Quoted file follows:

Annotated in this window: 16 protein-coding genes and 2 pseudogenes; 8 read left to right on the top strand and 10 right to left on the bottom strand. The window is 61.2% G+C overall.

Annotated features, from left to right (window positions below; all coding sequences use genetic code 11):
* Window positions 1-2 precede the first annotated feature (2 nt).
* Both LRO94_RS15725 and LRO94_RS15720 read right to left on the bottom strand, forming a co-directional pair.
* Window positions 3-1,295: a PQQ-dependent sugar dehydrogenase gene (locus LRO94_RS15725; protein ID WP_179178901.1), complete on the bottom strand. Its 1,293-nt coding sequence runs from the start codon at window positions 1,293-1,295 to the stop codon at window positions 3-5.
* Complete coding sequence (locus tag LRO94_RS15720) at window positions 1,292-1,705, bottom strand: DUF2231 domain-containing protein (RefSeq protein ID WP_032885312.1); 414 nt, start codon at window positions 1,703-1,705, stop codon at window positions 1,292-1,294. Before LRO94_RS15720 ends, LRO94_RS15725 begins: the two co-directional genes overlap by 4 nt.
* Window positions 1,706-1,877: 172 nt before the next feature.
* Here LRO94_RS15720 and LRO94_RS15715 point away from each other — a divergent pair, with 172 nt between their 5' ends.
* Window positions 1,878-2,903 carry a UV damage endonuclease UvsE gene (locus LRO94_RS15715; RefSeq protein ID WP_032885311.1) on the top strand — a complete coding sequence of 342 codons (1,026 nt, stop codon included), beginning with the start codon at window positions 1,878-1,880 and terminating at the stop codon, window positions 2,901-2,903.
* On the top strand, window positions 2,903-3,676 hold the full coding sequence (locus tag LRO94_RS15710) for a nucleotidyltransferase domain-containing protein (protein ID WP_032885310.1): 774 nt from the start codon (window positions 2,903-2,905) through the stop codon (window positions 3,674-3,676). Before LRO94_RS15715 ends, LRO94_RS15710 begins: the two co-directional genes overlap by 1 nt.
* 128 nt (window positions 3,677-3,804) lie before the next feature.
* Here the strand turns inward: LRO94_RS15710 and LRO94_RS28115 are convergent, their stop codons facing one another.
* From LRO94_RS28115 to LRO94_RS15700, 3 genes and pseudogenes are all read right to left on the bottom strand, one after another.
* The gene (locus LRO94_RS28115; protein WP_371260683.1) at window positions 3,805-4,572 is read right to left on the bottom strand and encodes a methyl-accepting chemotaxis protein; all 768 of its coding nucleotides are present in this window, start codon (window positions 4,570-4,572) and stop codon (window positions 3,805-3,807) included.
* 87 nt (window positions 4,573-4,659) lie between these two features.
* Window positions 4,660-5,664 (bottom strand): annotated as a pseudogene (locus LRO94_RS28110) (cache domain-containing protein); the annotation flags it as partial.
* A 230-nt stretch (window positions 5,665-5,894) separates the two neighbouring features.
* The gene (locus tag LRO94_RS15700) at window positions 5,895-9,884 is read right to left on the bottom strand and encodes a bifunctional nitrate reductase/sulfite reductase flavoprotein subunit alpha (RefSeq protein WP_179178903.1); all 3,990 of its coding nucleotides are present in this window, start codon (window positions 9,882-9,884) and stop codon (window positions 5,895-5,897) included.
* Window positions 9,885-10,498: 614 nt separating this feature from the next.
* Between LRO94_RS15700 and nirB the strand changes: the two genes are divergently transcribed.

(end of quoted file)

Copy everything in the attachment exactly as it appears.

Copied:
Annotated in this window: 16 protein-coding genes and 2 pseudogenes; 8 read left to right on the top strand and 10 right to left on the bottom strand. The window is 61.2% G+C overall.

Annotated features, from left to right (window positions below; all coding sequences use genetic code 11):
* Window positions 1-2 precede the first annotated feature (2 nt).
* Both LRO94_RS15725 and LRO94_RS15720 read right to left on the bottom strand, forming a co-directional pair.
* Window positions 3-1,295: a PQQ-dependent sugar dehydrogenase gene (locus LRO94_RS15725; protein ID WP_179178901.1), complete on the bottom strand. Its 1,293-nt coding sequence runs from the start codon at window positions 1,293-1,295 to the stop codon at window positions 3-5.
* Complete coding sequence (locus tag LRO94_RS15720) at window positions 1,292-1,705, bottom strand: DUF2231 domain-containing protein (RefSeq protein ID WP_032885312.1); 414 nt, start codon at window positions 1,703-1,705, stop codon at window positions 1,292-1,294. Before LRO94_RS15720 ends, LRO94_RS15725 begins: the two co-directional genes overlap by 4 nt.
* Window positions 1,706-1,877: 172 nt before the next feature.
* Here LRO94_RS15720 and LRO94_RS15715 point away from each other — a divergent pair, with 172 nt between their 5' ends.
* Window positions 1,878-2,903 carry a UV damage endonuclease UvsE gene (locus LRO94_RS15715; RefSeq protein ID WP_032885311.1) on the top strand — a complete coding sequence of 342 codons (1,026 nt, stop codon included), beginning with the start codon at window positions 1,878-1,880 and terminating at the stop codon, window positions 2,901-2,903.
* On the top strand, window positions 2,903-3,676 hold the full coding sequence (locus tag LRO94_RS15710) for a nucleotidyltransferase domain-containing protein (protein ID WP_032885310.1): 774 nt from the start codon (window positions 2,903-2,905) through the stop codon (window positions 3,674-3,676). Before LRO94_RS15715 ends, LRO94_RS15710 begins: the two co-directional genes overlap by 1 nt.
* 128 nt (window positions 3,677-3,804) lie before the next feature.
* Here the strand turns inward: LRO94_RS15710 and LRO94_RS28115 are convergent, their stop codons facing one another.
* From LRO94_RS28115 to LRO94_RS15700, 3 genes and pseudogenes are all read right to left on the bottom strand, one after another.
* The gene (locus LRO94_RS28115; protein WP_371260683.1) at window positions 3,805-4,572 is read right to left on the bottom strand and encodes a methyl-accepting chemotaxis protein; all 768 of its coding nucleotides are present in this window, start codon (window positions 4,570-4,572) and stop codon (window positions 3,805-3,807) included.
* 87 nt (window positions 4,573-4,659) lie between these two features.
* Window positions 4,660-5,664 (bottom strand): annotated as a pseudogene (locus LRO94_RS28110) (cache domain-containing protein); the annotation flags it as partial.
* A 230-nt stretch (window positions 5,665-5,894) separates the two neighbouring features.
* The gene (locus tag LRO94_RS15700) at window positions 5,895-9,884 is read right to left on the bottom strand and encodes a bifunctional nitrate reductase/sulfite reductase flavoprotein subunit alpha (RefSeq protein WP_179178903.1); all 3,990 of its coding nucleotides are present in this window, start codon (window positions 9,882-9,884) and stop codon (window positions 5,895-5,897) included.
* Window positions 9,885-10,498: 614 nt separating this feature from the next.
* Between LRO94_RS15700 and nirB the strand changes: the two genes are divergently transcribed.